Hedge funds seek out Middle East alpha
Investors say the Middle East is becoming an interesting new territory for hedge fund managers, as opportunities in the region increase.
Paul Watthey, marketing director for EMEA at Advent Software, estimates that there are approaching 60 hedge funds in Bahrain as well as a smaller number in Dubai. "There has not been the surge in the number of managers that was expected," he says. "We estimate about $3 billion in assets under management in hedge fund firms in Bahrain at present, but interest from investors is growing."
The appeal for domestic investors, says Watthey, is the diversification that hedge funds offer. "In the alternatives sector, Middle Eastern investors have had a strong bias towards private equity and real estate. And with the strong returns in domestic stock markets, there has been a sense of ‘why bother investing in hedge funds?’. As those returns have come off, that mentality is now changing and local investors are looking to diversify." Among those investors are sovereign wealth funds, and wealthy investors in Saudi Arabia, says Watthey.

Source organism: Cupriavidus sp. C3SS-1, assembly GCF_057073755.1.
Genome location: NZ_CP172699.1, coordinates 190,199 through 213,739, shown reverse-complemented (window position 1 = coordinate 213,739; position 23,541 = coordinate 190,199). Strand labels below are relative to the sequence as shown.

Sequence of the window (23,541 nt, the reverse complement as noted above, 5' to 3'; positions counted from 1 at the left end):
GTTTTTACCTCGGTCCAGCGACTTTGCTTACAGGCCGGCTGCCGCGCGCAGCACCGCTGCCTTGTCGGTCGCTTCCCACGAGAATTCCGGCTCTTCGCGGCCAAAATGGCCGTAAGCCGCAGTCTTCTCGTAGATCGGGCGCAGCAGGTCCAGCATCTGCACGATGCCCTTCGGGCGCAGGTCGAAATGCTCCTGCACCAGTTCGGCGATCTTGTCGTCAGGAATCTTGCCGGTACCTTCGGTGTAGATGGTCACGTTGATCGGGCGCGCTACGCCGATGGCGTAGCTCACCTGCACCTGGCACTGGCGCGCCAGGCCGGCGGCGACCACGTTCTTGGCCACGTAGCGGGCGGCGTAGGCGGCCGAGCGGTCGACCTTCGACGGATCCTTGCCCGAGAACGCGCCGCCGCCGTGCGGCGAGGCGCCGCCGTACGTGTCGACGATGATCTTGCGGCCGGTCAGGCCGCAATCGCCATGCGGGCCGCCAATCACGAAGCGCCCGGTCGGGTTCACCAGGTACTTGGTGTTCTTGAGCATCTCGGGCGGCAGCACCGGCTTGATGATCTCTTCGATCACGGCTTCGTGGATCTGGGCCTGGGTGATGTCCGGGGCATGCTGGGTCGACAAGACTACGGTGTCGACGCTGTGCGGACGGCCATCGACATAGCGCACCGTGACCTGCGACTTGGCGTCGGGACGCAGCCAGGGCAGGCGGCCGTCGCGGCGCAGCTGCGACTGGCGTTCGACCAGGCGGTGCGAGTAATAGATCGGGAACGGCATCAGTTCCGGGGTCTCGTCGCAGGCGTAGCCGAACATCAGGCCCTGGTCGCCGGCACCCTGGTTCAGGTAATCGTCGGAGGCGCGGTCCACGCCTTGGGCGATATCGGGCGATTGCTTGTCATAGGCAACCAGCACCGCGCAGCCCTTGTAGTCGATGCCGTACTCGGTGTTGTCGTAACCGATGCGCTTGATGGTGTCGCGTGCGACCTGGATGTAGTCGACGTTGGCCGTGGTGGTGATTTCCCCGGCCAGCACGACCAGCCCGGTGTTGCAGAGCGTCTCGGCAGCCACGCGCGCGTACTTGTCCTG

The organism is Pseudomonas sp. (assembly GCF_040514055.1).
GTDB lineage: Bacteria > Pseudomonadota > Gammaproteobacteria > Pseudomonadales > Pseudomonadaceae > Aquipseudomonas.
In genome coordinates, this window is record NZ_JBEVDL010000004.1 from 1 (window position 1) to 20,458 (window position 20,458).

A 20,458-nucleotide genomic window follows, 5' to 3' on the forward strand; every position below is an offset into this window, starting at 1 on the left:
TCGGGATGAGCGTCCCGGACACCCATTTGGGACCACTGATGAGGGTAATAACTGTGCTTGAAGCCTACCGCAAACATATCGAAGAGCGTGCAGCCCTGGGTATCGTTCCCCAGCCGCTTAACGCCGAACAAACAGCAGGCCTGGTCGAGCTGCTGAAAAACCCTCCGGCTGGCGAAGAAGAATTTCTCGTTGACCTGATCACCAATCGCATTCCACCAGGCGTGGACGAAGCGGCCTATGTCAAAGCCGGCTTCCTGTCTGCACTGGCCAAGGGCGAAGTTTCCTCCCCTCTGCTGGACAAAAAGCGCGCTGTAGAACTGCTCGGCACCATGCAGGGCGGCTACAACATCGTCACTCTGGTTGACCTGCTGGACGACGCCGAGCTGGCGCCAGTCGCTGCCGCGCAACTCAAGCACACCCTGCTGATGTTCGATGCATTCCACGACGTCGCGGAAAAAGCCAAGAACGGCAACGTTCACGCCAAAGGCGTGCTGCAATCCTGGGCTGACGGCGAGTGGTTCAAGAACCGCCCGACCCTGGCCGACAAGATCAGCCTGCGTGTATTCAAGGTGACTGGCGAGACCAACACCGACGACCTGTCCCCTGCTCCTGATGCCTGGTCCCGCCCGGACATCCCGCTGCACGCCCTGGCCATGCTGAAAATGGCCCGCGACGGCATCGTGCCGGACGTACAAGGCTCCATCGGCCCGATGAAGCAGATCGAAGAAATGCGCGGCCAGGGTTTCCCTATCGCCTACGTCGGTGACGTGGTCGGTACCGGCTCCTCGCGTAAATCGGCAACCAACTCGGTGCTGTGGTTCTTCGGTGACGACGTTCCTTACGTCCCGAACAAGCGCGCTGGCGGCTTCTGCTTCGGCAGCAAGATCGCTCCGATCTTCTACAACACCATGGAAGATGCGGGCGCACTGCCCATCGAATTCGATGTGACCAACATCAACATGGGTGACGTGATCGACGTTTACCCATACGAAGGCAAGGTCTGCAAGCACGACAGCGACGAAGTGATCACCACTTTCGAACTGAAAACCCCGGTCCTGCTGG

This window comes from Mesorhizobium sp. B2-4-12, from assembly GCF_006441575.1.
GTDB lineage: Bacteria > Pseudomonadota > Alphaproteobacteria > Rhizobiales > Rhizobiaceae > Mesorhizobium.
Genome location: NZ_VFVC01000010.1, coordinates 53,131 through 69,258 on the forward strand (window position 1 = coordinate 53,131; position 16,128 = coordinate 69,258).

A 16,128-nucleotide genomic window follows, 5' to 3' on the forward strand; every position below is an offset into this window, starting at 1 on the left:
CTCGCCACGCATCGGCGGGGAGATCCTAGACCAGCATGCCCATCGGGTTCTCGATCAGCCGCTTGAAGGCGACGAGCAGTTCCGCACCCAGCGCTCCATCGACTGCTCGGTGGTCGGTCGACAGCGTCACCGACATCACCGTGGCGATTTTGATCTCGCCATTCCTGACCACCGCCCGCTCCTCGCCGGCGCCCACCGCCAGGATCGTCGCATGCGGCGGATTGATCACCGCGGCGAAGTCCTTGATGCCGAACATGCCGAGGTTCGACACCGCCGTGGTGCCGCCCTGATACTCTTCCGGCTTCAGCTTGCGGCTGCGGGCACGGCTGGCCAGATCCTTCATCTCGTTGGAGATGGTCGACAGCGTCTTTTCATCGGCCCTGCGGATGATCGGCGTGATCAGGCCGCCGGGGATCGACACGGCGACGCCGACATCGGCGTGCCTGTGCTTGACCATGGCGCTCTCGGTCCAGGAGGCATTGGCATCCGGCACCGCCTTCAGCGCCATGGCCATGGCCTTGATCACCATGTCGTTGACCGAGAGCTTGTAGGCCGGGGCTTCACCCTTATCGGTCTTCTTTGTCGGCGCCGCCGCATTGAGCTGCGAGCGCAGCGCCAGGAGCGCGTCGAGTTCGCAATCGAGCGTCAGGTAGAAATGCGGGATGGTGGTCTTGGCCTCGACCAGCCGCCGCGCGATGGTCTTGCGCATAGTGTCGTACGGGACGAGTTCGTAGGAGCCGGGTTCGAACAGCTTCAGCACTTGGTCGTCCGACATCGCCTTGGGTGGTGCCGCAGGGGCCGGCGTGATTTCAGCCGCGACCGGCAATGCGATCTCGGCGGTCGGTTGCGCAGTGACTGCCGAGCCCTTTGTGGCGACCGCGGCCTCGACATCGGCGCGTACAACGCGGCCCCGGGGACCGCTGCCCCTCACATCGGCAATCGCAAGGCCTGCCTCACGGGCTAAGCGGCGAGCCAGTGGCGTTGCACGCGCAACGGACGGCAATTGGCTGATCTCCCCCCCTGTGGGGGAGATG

Whether the funds being set up are truly hedge funds, however, is open to debate. "In many cases, MENA hedge funds are little more than long-only managers charging hedge fund fees," says Francis Akpata, head of investor relations at family office Acropolis Capital in London.